This criterion combines `nn_log_softmax()`

and `nn_nll_loss()`

in one single class.
It is useful when training a classification problem with `C`

classes.

## Arguments

- weight
(Tensor, optional): a manual rescaling weight given to each class. If given, has to be a Tensor of size

`C`

- ignore_index
(int, optional): Specifies a target value that is ignored and does not contribute to the input gradient. When

`size_average`

is`TRUE`

, the loss is averaged over non-ignored targets.- reduction
(string, optional): Specifies the reduction to apply to the output:

`'none'`

|`'mean'`

|`'sum'`

.`'none'`

: no reduction will be applied,`'mean'`

: the sum of the output will be divided by the number of elements in the output,`'sum'`

: the output will be summed. Note:`size_average`

and`reduce`

are in the process of being deprecated, and in the meantime, specifying either of those two args will override`reduction`

. Default:`'mean'`

## Details

If provided, the optional argument `weight`

should be a 1D `Tensor`

assigning weight to each of the classes.

This is particularly useful when you have an unbalanced training set.
The `input`

is expected to contain raw, unnormalized scores for each class.
`input`

has to be a Tensor of size either \((minibatch, C)\) or
\((minibatch, C, d_1, d_2, ..., d_K)\)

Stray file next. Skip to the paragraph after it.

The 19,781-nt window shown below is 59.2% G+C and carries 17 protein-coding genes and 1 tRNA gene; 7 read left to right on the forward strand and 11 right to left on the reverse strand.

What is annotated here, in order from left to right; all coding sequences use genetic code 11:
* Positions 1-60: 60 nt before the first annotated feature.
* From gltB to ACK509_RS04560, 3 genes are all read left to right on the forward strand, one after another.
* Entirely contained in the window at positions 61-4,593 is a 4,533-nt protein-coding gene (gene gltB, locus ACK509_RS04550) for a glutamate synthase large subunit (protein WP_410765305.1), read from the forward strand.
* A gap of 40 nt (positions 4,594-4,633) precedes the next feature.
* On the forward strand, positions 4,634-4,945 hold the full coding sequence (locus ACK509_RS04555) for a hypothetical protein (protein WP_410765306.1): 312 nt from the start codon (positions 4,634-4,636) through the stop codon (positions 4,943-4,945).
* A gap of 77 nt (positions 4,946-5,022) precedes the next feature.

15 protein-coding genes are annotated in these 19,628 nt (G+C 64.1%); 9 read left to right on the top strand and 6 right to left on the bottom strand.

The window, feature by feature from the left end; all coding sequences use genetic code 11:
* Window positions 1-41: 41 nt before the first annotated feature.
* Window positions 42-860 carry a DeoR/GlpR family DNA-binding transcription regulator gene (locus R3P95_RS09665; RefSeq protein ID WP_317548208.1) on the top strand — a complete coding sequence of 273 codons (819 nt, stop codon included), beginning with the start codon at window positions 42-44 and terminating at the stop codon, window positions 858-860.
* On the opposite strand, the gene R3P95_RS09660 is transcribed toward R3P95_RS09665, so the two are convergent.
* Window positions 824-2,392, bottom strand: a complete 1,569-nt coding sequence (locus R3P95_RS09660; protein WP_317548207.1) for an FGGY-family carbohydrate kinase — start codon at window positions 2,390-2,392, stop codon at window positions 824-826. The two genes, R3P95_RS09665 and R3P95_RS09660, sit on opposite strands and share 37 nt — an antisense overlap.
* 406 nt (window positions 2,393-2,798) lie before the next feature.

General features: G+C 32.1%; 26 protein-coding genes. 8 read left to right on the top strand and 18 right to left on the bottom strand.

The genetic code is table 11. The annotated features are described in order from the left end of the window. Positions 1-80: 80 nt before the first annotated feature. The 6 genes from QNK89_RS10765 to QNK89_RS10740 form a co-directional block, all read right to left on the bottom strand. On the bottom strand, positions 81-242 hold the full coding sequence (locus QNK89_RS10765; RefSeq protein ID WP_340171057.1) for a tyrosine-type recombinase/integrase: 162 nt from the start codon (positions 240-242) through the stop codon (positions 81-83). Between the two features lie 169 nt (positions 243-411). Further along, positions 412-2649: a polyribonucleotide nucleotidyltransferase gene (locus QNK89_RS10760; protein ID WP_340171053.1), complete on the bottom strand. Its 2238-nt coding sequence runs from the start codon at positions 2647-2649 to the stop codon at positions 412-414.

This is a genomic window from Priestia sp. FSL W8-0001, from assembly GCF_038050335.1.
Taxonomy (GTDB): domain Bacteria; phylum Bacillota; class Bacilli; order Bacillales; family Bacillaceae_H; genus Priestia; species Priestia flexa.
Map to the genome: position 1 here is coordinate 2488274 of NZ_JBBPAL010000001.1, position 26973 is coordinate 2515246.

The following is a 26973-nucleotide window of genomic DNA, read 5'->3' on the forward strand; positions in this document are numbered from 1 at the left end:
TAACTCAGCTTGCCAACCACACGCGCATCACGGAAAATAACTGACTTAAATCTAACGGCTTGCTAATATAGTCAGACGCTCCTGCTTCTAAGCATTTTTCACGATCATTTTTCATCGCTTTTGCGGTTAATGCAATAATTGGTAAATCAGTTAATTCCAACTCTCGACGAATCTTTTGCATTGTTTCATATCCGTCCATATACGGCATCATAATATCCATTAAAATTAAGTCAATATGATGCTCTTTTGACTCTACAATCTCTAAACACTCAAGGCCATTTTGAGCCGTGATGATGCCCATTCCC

with \(K \geq 1\) for the `K`

-dimensional case (described later).

This criterion expects a class index in the range \([0, C-1]\) as the
`target`

for each value of a 1D tensor of size `minibatch`

; if `ignore_index`

is specified, this criterion also accepts this class index (this index may not
necessarily be in the class range).

The loss can be described as:
$$
\mbox{loss}(x, class) = -\log\left(\frac{\exp(x[class])}{\sum_j \exp(x[j])}\right)
= -x[class] + \log\left(\sum_j \exp(x[j])\right)
$$
or in the case of the `weight`

argument being specified:
$$
\mbox{loss}(x, class) = weight[class] \left(-x[class] + \log\left(\sum_j \exp(x[j])\right)\right)
$$

The losses are averaged across observations for each minibatch. Can also be used for higher dimension inputs, such as 2D images, by providing an input of size \((minibatch, C, d_1, d_2, ..., d_K)\) with \(K \geq 1\), where \(K\) is the number of dimensions, and a target of appropriate shape (see below).

## Shape

Input: \((N, C)\) where

`C = number of classes`

, or \((N, C, d_1, d_2, ..., d_K)\) with \(K \geq 1\) in the case of`K`

-dimensional loss.Target: \((N)\) where each value is \(0 \leq \mbox{targets}[i] \leq C-1\), or \((N, d_1, d_2, ..., d_K)\) with \(K \geq 1\) in the case of K-dimensional loss.

Output: scalar. If

`reduction`

is`'none'`

, then the same size as the target: \((N)\), or \((N, d_1, d_2, ..., d_K)\) with \(K \geq 1\) in the case of K-dimensional loss.

## Examples

```
if (torch_is_installed()) {
loss <- nn_cross_entropy_loss()
input <- torch_randn(3, 5, requires_grad = TRUE)
target <- torch_randint(low = 1, high = 5, size = 3, dtype = torch_long())
output <- loss(input, target)
output$backward()
}
```